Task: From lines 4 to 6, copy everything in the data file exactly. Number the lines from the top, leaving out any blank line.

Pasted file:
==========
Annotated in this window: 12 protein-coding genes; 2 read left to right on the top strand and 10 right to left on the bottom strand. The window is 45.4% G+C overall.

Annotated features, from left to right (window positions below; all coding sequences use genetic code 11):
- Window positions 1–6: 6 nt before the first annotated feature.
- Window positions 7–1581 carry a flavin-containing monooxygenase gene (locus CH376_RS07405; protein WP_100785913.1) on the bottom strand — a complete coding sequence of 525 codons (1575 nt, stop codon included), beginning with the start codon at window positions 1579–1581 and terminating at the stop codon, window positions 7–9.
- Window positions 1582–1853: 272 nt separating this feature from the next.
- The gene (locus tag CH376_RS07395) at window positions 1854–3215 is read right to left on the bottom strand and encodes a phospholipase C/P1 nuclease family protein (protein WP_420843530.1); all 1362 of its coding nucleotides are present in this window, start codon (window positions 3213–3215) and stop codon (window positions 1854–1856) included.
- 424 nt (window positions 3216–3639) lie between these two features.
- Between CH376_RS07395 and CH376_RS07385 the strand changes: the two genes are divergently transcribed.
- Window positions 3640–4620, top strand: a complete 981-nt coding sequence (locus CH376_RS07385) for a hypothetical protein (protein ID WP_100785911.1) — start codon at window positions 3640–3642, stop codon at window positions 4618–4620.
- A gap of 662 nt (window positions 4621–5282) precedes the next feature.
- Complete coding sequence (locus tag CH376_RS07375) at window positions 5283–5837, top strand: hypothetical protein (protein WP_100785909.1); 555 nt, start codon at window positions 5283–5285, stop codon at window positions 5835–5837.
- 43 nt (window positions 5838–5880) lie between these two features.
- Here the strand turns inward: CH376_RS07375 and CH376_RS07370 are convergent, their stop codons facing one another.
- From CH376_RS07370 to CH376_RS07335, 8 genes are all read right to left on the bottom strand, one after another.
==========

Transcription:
- Window positions 7–1581 carry a flavin-containing monooxygenase gene (locus CH376_RS07405; protein WP_100785913.1) on the bottom strand — a complete coding sequence of 525 codons (1575 nt, stop codon included), beginning with the start codon at window positions 1579–1581 and terminating at the stop codon, window positions 7–9.
- Window positions 1582–1853: 272 nt separating this feature from the next.
- The gene (locus tag CH376_RS07395) at window positions 1854–3215 is read right to left on the bottom strand and encodes a phospholipase C/P1 nuclease family protein (protein WP_420843530.1); all 1362 of its coding nucleotides are present in this window, start codon (window positions 3213–3215) and stop codon (window positions 1854–1856) included.